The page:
Is this just like Critical Mass but with kids?
Absolutely not. We are a family friendly law-abiding ride. Our purpose is to teach kids, parents and caregivers safety skills and provide a ride in which to practice them. We are creating awareness for the growing presence of kids and families on bikes and the need for all road users to respect other users of the road. We are also bringing together families who bike in an effort to provide a positive community experience that will show children how much fun riding your bike can be!
How do I start a ride in my community?
Every community does it different. Some day we’ll create a nice little ‘how-to’ booklet to help you get started, but in the meantime here are the basics:
1- Pick a date/time to meet (weekend afternoons seem to be the most popular).
2- Pick a good meeting point (generally a park)
3- Pick a good ending point (a park, ice cream shop, special event, or any cool kid-friendly spot)
4- Choose a safe, family friendly route between the start and the end (using neighborhood streets, streets with bike lanes, etc.)
5- Announce the ride (email lists, social media, traditional media, flyers, etc.)
6- Show up, ride, and have fun (don’t forget to take pictures for the Flickr group)!
Let us know about your ride and we’ll put you in Locations and on the sidebar when you have a web presence.
Are we required to have a parade permit to ride in KM?
No. We are riding as a group, following all traffic laws and are not required to have a permit since we are not purposefully stopping traffic or blocking traffic. It’s true we may be slow as snails and therefore slow traffic, but bikes are allowed to ride in traffic and other road users can pass or take an alternate route as they see fit.
Is it really that safe to ride as a group?
Absolutely. The more cyclists the safer the roads, so keep on riding!
What if I have more than one kid to keep track of on the ride?
Ride leaders encourage all parents to take responsibility for all young cyclists so you should feel comfortable in knowing there are many eyes and ears on the road helping out. We sometimes have volunteers to ride with us who do not have kids as well as a ride ‘sweeper’ who stays in the back of the pack. However, you should still be very aware of your own child’s location and behavior as you are ultimately responsible for your child’s safety.
Speaking of ‘liability’, is there a waiver to sign?
Some communities are using liability waivers, others are not. Not having them keeps it a little less formal. We are organizing a meeting spot and a fun event at the end but when we ride “together” each family is responsible for their kids and surroundings (stop at all stops, ride with traffic, stay to the right, and no swerving).
Will my kid get left behind?
No. We have a ride ‘sweeper’ who stays in the back of the group to make sure no one is left. Also, the ride leader will stop as many times as necessary to make sure the group stays together since it’s safer and more fun that way! Since we are not stopping traffic or blocking traffic this may mean it’s the slowest ride you’ll ever take- but it makes it more fun and festive!
How long are the rides? Also, are kids on training wheels or tricycles allowed?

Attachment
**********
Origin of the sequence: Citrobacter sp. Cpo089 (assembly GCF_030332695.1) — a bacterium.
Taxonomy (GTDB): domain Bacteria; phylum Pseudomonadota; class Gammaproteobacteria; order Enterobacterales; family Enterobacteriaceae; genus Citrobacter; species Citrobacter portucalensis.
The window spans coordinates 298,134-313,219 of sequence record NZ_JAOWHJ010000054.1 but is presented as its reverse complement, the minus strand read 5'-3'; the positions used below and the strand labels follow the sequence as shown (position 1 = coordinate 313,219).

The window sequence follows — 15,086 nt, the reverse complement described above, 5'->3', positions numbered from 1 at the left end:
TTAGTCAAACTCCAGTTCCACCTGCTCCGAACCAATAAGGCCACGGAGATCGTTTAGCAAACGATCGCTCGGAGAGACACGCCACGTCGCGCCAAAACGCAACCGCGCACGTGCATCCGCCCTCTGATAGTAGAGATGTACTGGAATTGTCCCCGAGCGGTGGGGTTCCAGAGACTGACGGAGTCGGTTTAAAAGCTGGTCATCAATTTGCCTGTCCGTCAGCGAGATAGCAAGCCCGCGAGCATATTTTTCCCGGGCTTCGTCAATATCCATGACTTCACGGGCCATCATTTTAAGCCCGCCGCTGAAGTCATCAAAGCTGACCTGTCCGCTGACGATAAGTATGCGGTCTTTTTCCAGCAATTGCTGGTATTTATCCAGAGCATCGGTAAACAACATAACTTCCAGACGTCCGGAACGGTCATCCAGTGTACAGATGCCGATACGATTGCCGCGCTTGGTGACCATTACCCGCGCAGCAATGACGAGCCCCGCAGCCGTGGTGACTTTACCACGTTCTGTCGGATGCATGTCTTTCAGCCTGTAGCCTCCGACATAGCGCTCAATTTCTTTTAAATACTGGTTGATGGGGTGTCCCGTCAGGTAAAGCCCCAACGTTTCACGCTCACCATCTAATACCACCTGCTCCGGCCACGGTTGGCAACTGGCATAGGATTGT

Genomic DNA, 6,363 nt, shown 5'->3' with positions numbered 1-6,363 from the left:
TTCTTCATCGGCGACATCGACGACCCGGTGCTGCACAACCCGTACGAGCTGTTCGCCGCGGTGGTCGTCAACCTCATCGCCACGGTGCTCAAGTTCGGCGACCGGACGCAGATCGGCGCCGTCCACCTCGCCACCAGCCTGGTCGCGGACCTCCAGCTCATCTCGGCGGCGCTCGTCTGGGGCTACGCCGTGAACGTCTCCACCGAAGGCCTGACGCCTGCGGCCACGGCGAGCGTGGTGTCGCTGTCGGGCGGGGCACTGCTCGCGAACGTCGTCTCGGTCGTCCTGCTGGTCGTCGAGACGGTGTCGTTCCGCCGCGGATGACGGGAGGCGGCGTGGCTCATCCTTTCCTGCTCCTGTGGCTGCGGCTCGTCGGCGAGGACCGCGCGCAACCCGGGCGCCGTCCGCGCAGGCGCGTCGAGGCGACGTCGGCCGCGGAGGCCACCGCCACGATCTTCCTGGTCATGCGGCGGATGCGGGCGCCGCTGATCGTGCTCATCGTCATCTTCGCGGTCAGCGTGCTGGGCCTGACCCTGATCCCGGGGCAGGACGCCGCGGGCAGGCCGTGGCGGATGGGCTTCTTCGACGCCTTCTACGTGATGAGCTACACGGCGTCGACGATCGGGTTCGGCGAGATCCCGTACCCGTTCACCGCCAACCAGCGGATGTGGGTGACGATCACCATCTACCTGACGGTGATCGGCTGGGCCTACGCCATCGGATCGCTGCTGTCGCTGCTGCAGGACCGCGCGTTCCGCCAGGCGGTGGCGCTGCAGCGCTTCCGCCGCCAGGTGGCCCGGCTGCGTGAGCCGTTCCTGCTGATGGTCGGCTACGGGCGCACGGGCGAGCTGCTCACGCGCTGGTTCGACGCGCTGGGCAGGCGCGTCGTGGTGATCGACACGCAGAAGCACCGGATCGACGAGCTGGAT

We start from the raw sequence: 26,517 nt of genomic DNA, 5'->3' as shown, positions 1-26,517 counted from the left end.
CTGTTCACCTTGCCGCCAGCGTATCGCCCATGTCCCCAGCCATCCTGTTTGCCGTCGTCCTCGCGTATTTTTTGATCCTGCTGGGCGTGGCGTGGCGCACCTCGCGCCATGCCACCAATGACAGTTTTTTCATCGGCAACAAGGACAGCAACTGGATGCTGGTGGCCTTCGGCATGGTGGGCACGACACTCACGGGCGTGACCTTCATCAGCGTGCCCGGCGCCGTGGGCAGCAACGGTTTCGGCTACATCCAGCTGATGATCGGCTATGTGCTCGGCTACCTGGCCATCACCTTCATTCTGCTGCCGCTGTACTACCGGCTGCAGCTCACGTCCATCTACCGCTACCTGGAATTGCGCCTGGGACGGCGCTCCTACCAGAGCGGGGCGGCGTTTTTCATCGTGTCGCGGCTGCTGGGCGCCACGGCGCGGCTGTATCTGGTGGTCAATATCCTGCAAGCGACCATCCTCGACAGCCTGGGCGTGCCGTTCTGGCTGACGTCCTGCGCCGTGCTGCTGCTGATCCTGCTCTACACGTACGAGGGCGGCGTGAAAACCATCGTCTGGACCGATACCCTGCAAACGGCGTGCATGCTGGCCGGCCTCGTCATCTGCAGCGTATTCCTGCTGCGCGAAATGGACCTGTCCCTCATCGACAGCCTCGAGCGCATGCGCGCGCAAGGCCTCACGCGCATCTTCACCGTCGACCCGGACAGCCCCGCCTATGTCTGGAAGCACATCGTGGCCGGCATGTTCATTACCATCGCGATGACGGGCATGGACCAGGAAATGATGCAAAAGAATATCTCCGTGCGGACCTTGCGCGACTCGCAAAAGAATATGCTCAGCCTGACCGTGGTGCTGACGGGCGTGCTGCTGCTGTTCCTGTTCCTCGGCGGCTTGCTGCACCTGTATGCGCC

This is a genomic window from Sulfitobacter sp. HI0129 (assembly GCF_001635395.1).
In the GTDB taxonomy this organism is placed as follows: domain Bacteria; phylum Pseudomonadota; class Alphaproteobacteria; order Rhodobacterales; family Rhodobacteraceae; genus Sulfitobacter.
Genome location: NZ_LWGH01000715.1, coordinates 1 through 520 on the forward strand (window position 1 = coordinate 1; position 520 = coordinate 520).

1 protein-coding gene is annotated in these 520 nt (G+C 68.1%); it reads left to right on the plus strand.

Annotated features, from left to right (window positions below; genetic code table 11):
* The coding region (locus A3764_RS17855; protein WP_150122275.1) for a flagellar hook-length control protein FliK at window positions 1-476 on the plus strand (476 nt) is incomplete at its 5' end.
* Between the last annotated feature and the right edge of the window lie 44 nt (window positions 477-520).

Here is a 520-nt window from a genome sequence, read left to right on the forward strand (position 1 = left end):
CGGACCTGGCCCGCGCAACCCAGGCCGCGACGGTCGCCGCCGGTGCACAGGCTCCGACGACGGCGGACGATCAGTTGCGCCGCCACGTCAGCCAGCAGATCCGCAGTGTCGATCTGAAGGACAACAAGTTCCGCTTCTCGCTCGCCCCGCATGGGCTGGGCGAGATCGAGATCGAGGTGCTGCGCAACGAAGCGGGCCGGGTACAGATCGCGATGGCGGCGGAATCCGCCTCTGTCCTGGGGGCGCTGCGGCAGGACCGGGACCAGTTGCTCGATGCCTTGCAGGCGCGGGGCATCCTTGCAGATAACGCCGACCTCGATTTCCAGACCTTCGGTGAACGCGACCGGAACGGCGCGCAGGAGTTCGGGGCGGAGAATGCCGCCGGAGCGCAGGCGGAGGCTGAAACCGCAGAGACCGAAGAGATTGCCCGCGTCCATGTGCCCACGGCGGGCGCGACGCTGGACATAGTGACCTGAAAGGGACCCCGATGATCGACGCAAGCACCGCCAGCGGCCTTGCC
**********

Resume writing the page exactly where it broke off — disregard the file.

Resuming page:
Some communities do very short rides around a park or a few blocks but generally the Kidical Mass rides are 1-4 miles and are more for kids able to ride two wheelers. Some families will bring along a “balance bike”, trike, or small bicycle for their kids to ride around the park with but then when it is time for the ride they will use a trailer, cargobike, or child’s bike seat. See this great post from Totcycle on “Family Biking, Ages & Stages” for some ideas on different kinds of family bike set-ups.
What if we need to stop or leave the ride?
You can stop at any time and walk your bike to the end location. Riding on the sidewalk is not always legal in downtown areas and not often as safe as riding in the street. Let the sweep rider know you’re leaving the ride so we don’t think we lost you! Sometimes meltdowns happen and you just have to tend to it. We understand! We’ll do our best to let you know the best route to meet up with us at the end point and maybe even find an escort/ambassador to ride along with you if we can.
Are helmets required?
Yes. By law in many states (including Oregon) all children must wear a helmet, and the ride leaders strongly encourage all riders to wear helmets. We like to see parents and caregivers modeling that behavior as well as safe riding practices for the kids.
Do we have to ride in the bike lane if there is one?
In Oregon, yes. By law in Oregon, if there is a bike lane you may only leave the lane if it’s unsafe for you to remain in it, or if you are turning. Other states vary.
We will ride single file in the bike lane on these roads. Other state laws may vary.
Are we allowed to ‘take the lane’?
Absolutely. When it’s the safest place to ride, take the lane. Otherwise, ride as far right as ‘practicable’ unless you are making a left turn, avoiding hazards, or the lane is too narrow to share. Also, ride in the lane furthest to the right, unless it’s safer to ride in a middle or left lane. Your ride leader will give clear instructions on where you should be.
For more detailed information on the laws that protect cyclists and how to ride safely contact your local cycling club or advocacy group.
In Oregon GEARs and the BTA have a wealth of resources. You can take a free legal clinic, we can provide a family commuting workshop to your school or organization or we can work with you to provide Safe Routes to School information and resources.
We encourage you to join your local bike advocacy organization since these organizations rely on a growing membership in order to continue to provide effective advocacy and programs to make our roads safer for everyone, especially cyclists.